Grand designs – Who should take the design risk in an MMC project?
Modern Methods of Construction (MMC) have been touted by many as a way to tackle costs and inefficiencies within the construction industry. The impacts of Brexit on worker availability, skills shortages in the construction industry, and the ever pressing need for affordable, high quality homes has meant that MMC may play an increasingly crucial role in the United Kingdom in future.
One of the issues to be considered on any MMC project is who is to take the responsibility for the design of the MMC elements? In traditionally built projects, there is generally a design phase and a construction phase. The developer’s professional team may retain responsibility for the bulk of the design of the works. Alternatively, the contractor may take responsibility for the design of the works under a design and build contract.
However, MMC introduces an additional element in this process, being the ‘manufacture’ step after design, and before construction on site. This manufacturing step may be undertaken by a specialist MMC contractor and may involve completing the design of elements of the MMC work.
The question of design risk on projects involving MMC is therefore not necessarily clear cut. There are a number of options that may be suitable depending on the type of project, the extent of the MMC required and the MMC capabilities of the parties involved.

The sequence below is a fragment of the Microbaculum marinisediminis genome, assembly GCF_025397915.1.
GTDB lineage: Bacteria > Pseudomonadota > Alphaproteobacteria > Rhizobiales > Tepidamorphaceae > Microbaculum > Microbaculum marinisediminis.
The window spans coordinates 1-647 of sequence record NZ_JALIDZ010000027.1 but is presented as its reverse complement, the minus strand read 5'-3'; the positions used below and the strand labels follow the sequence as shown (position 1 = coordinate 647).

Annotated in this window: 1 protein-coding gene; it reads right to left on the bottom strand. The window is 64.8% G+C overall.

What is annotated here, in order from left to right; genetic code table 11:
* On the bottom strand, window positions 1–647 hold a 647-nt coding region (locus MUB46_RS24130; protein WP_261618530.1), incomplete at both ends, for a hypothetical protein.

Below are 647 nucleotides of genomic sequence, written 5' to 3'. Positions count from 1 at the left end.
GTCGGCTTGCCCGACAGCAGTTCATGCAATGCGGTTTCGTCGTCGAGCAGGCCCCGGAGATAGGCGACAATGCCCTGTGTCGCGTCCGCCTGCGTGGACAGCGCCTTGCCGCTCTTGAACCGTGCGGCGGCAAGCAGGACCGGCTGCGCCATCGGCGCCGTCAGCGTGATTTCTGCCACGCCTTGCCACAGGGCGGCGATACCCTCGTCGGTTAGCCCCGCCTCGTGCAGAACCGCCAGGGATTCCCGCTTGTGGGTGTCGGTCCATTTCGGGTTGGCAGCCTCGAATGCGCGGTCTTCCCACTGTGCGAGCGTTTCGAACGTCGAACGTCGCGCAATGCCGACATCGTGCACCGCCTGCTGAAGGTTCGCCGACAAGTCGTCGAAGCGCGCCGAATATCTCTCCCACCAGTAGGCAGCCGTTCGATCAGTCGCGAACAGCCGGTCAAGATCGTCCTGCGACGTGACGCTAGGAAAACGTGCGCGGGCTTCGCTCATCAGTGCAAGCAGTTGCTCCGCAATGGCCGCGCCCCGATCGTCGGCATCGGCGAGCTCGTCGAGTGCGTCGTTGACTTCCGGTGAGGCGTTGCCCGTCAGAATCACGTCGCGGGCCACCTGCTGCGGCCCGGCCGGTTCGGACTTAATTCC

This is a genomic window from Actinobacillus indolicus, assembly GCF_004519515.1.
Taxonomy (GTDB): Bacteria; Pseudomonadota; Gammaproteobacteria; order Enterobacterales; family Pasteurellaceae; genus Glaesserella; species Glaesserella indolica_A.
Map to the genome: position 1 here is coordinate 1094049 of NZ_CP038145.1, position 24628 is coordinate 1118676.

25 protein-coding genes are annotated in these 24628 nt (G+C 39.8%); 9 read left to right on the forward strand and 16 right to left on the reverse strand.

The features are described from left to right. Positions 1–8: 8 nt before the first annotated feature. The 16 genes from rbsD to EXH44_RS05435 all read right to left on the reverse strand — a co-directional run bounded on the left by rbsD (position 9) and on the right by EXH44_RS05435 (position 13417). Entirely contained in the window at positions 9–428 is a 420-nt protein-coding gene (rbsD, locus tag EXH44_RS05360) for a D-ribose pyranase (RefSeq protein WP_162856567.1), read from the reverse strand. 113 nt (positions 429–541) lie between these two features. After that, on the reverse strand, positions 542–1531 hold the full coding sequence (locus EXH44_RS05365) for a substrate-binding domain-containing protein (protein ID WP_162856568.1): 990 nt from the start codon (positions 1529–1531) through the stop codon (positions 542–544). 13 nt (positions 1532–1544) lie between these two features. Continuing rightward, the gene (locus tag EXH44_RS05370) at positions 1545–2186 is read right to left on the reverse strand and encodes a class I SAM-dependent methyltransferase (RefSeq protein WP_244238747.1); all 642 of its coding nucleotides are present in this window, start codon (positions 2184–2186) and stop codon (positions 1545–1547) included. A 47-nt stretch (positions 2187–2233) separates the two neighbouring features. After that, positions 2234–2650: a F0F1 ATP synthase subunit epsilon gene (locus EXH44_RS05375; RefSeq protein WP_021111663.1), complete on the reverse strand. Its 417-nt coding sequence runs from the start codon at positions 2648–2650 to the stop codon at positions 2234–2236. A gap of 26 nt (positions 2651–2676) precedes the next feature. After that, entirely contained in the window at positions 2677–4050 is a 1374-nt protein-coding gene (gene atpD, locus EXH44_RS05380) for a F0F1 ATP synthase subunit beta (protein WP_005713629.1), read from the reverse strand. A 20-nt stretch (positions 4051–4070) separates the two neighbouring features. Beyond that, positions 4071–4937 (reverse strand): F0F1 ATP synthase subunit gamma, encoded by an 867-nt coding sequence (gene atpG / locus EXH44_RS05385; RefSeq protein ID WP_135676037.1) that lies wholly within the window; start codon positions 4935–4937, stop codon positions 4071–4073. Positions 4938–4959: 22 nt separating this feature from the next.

Professional team retaining design responsibility
MMC may include completed rooms with internal and external finishes installed such as bathroom pods, hotel pods, or component parts of houses.
Developers can develop a comprehensive detailed design at an early stage for these modular elements in part due to the increased digitisation of construction design through tools such as BIM.
The advantages of the professional team taking on the design risk is that the developer’s design can be established and crystallised at an early stage, which can then be repeated over numerous different projects such as housing developments (although this will also depend on the copyright licences provided to the developer). There should therefore be limited unexpected costs arising on a project through design changes, one of the core benefits of MMC. As anyone watching Kevin McCloud over the years will know, the more changes to design that are made during development, the longer projects take and the more they cost.
In this scenario, a contractor would take responsibility for procuring the MMC elements in line with the professional team’s design, and then installing these MMC elements correctly on-site.
However, this approach relies on the professional team’s design being robust and the developer being comfortable with the main contractor not having single point design responsibility. If an element of the end works is defective due to design and installation issues, a developer would need to pursue both its professional team and the contractor, which will usually lead to longer and more expensive proceedings with arguments as to which party should take responsibility for the defects.
A developer could mitigate these issues by carrying out regular rigorous inspections of the works and maintaining thorough records, so that it can identify the responsible parties should defects arise.